Silent Effect of Noise Exposure

Although many people are aware of possible adverse health effects of noise, these same individuals tend to ignore or even brush off its deleterious effects. Also in the modern life, there are many kinds of jobs and activities where the individuals cannot avoid excess and continuous noise. As a result, they may develop hearing loss, sleep disturbances, heart disease, and endocrine changes, especially of glucose metabolism.[9],[10] The deleterious effect of noise is due to reaction and excitations of the brain and it would occur even during the sleep-awake state.[11] Remarkably during sleep, the auditory system remains alert to ambient noise despite a nonconscious perception of their presence, but this is also the danger part.[12],[13],[14] Studies have observed that as compared to an awake state during sleep, there are greater cardiovascular responses to noise exposure and possibly more adverse effects.[15],[16] Furthermore, it is uncertain if the limbic regions are compromised by repeated noise exposure as there may be failure of innate protective mechanism in the middle ear (Rauschecker, 2011).[17] The other potentially more health damaging complications can be a result of synergistic effects of noise with other stressors. Such additional stressors include psychological and unpredictable stress, heat stress, emotional stress, traumatic stress, and physical stress. Studies had already explained the greater and combined effects of multiple stressors other than the effect of individual stressor,[18],[19] results in chronic sympathetic arousal or states of helplessness.

 Noise: a Psychological Stressor

Noise is essentially a form of psychobiological stressor because of its effect on the central nervous system[20] and also general well-being.[21],[22] Noise exerts its impact on hypothalamic–pituitary–adrenocortical (HPA) axis and the limbic system through the auditory system.[23] The brain plays a central role in control and adaptation to stress, especially during the potentially threatening situation and also regulates the behavioral and physiological responses of an individual.[24] Through stimulation of the reticular activating system (RAS), noise affects neural impulses from the RAS to the brain cortex, and this influences the perceptual, motor, and cognitive behavior as well as triggers the glandular, cardiovascular, and gastrointestinal changes.[25] The circulating hormones also play a major role in modulation of stress and stressful experiences.[26],[27] The noise exposure activates the HPA and sympathetic–adrenal–medullary (SAM) axis leading to increased adrenal gland secretions such as cortisol and catecholamines[28] [Figure 1]. As a result, noise increases the multi-RNA expressions of corticotrophin-releasing hormone in the brain limbic areas, especially the amygdala. This, in turn, causes the anterior pituitary gland to secrete adrenocortical tropic hormone and later from the adrenal gland.[29],[30],[31]{Figure 1}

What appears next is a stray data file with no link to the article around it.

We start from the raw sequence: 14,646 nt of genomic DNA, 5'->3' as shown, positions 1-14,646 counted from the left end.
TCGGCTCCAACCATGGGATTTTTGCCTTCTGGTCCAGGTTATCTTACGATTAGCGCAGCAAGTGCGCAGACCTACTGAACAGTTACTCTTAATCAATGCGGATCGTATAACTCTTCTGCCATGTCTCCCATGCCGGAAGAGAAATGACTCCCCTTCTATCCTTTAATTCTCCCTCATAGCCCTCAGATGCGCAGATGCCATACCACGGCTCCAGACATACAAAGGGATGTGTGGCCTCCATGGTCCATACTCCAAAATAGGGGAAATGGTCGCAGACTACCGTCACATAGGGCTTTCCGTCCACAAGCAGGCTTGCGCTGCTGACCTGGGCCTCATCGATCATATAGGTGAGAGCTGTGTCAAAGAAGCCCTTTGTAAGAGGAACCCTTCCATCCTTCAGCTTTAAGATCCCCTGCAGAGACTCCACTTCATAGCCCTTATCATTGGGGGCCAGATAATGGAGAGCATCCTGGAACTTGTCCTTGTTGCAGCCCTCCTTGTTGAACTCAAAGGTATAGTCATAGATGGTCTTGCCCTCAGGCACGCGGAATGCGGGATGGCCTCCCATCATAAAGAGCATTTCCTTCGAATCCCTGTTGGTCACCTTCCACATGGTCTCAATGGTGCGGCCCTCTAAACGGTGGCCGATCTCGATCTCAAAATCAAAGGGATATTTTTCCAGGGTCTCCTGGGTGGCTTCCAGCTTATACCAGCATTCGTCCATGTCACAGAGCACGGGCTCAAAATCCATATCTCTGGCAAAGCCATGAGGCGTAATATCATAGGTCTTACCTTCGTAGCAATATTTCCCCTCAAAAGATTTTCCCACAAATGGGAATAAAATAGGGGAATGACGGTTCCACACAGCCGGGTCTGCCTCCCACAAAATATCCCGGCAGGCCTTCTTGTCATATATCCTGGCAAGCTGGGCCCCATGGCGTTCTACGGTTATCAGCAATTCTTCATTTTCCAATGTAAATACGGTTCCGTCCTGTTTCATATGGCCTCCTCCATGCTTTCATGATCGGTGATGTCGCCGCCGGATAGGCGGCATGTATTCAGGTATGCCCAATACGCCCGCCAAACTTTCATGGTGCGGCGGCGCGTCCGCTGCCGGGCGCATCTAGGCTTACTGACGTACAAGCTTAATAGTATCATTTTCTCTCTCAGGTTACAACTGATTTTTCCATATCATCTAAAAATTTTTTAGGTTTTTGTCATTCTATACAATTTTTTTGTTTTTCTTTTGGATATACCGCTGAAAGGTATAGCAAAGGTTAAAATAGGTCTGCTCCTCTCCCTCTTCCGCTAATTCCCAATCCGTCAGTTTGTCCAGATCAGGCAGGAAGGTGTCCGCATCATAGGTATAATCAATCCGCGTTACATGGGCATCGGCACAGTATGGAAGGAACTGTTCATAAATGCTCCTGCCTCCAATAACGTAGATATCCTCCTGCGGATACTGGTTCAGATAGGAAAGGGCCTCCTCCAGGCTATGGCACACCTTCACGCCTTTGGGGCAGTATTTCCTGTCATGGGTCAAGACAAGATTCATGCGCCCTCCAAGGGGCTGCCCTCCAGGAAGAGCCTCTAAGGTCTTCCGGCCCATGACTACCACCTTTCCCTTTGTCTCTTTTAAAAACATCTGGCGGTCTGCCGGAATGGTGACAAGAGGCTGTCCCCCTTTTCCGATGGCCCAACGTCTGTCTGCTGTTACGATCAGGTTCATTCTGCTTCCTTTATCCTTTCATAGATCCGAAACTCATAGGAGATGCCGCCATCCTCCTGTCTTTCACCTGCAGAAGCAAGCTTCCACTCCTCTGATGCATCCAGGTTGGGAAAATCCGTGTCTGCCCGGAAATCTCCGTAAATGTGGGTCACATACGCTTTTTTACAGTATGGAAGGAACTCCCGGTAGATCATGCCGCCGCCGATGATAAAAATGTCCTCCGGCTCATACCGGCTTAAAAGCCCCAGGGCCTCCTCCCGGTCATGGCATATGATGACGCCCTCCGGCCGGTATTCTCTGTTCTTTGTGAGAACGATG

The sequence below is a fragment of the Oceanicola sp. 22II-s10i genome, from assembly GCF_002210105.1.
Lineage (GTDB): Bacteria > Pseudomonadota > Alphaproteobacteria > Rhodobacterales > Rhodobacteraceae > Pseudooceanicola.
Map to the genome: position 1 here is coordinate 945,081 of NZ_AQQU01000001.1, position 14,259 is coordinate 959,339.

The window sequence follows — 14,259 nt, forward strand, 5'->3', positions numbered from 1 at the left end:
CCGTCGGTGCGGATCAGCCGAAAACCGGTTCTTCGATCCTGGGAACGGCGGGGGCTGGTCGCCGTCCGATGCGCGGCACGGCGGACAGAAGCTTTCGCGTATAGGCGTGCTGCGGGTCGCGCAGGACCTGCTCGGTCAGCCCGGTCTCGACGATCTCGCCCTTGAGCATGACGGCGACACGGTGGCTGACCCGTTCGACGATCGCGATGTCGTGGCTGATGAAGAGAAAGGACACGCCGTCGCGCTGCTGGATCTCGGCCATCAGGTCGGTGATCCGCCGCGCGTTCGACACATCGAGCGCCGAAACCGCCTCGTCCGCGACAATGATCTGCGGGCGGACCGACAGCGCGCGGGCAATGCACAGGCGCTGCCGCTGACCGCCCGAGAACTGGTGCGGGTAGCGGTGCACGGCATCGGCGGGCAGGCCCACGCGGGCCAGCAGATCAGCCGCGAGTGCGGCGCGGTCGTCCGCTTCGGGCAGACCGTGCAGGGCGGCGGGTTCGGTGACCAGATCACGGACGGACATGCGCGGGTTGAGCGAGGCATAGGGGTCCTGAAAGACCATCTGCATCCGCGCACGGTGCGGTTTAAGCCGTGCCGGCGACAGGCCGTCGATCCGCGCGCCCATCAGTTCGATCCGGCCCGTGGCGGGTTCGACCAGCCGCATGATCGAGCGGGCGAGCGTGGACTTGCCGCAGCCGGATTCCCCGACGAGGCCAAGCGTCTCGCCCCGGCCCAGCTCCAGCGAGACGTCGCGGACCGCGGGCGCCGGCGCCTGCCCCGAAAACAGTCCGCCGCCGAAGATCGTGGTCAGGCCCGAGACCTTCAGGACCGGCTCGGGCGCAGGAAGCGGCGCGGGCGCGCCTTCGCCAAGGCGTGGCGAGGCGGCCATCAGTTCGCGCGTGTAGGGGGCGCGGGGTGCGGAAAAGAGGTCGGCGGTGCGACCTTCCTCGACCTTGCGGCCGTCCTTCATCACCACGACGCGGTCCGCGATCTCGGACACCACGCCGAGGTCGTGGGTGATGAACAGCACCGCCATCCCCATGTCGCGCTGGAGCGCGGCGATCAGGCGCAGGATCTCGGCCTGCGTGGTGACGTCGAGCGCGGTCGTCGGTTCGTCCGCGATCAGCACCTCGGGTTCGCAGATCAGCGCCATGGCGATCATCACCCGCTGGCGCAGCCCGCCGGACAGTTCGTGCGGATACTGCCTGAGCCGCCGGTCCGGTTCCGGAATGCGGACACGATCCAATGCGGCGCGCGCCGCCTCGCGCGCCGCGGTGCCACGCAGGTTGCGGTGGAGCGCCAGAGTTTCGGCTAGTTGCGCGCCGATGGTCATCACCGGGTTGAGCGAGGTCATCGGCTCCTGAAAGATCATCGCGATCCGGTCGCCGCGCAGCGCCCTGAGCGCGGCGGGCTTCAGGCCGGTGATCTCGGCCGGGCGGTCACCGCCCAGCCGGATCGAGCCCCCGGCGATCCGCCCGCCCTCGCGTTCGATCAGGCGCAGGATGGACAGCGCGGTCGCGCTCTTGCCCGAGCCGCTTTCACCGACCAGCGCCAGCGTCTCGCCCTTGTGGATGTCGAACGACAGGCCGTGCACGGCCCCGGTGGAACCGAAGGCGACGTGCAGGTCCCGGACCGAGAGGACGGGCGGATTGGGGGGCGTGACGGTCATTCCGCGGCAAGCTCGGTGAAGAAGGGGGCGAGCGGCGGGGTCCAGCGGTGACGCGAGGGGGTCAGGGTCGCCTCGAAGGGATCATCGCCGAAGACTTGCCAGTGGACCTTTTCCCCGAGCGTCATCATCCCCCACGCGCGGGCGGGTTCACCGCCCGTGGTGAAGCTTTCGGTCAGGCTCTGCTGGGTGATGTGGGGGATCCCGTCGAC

The catecholamines (norepinephrine and epinephrine) from the SAM axis affect both α- and β-adrenergic receptors, but especially the β2-adrenergic receptors.[32] In addition[33] described the alteration in catecholamine levels of discrete brain regions in rat after exposed to noise stress.[33] The ability of the brain to distinguish and categorize different sound levels toward stress may well be explained by adaptive plasticity mediated through the HPA and SAM axis, where the functional and structural alterations were believed to be modulated by local neurotransmitters and endocrine hormones interaction.[34] The acute stress response from noise augments the rate of respiration, heart rate, and blood pressure and a decrease in the gastrointestinal tract activity as part of the “fight or flight” response triggered by glucocorticoids.[35],[36] On the other hand, with chronic stress from continued noise exposure, the persistent activation of the SAM system sensitizes the cortex to the action of corticotropin-releasing hormone and also directly activates the cortex. In addition, chronic stress causes noticeable changes in the sympathetic neural and adrenocortical system associated with behavioral suppression.[37] [Table 1] summarizes the various studies in relation to the HPA and SAM axis. Irrespective of numerous studies on noise exposure, its rapid adaptation and acclimatization toward or followed prolonged noise exposure is least convinced.[56]{Table 1}

 Effects of Noise Stress on the Prefrontal Cortex and Limbic System

Due to the extensive neural connections between the prefrontal cortex, basal ganglia and limbic systems noise stress may have a wider negative influence on cognition and emotion. Noise stress reported to cause impairment in cognitive function through dopaminergic mechanism mainly in the prefrontal cortex as evident in different studies [Table 2].{Table 2}